The quiet northeastern county of Ilan, home to quite a few government leaders, yesterday was rocked for half a day with the sights and sounds of rockets and missiles fired against surface targets in a large-scale military exercise.
It is the first time Ilan has seen a large-scale live-fire drill, part of the Hankuang No. 19 joint-services exercise.
In yesterday's drill, the military fired hundreds of rockets, artillery shells and missiles against surface targets.
The weapons that the military put to use in the drill included over two anti-ship missiles that were developed by the Chun Shan Institute of Science and Technology (CSIST), defense sources said.
The anti-ship missiles, identified by some military officials as the Hsiung Feng-II models, were fired from a mountain above a local military port toward two target ships positioned quite a distance from the shore.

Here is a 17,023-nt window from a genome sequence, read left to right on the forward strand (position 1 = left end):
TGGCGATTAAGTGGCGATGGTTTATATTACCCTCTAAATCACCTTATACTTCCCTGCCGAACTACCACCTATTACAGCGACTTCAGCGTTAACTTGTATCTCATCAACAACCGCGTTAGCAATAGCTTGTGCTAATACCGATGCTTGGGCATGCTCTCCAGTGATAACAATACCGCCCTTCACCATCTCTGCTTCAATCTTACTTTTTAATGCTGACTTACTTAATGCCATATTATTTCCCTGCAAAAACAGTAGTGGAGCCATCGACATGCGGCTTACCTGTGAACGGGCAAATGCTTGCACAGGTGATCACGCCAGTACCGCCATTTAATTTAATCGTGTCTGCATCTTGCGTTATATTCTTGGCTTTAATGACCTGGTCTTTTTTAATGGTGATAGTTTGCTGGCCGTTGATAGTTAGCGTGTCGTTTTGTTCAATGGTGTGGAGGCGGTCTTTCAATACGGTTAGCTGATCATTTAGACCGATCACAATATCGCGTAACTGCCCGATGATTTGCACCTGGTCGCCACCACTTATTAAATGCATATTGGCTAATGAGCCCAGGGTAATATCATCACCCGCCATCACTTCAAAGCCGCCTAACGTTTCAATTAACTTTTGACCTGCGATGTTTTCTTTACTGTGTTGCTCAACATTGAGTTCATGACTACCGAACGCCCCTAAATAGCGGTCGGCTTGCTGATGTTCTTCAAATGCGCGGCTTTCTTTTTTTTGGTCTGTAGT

The two missiles were fired from mobile launchers, a land-based variant of the the Hsiung Feng-II missile for launch from warships.
There are a total of six land-based Hsiung Feng-II bases deployed across the country. Only one of them is located in eastern Taiwan. It sits in Hualien, rather than in Ilan.
To improve the nation's ability to defend itself from an eastern assault, the military has looked into deploying new types of weapons in the region.
One of the new weapons that the military has been considering deploying on positions located near the east coast is this retooled model of the Hsiung Feng-II missile system.
The CSIST has produced six Hsiung Feng-II systems and has been testing them at various times and in various places, include yesterday's live-fire drill.
The military initially planned to test-fire Harpoon anti-ship missile during the live-fire drill, but might have cancelled it after the exercise was downgraded because the military has been called into action to combat SARS infections in northern Taiwan.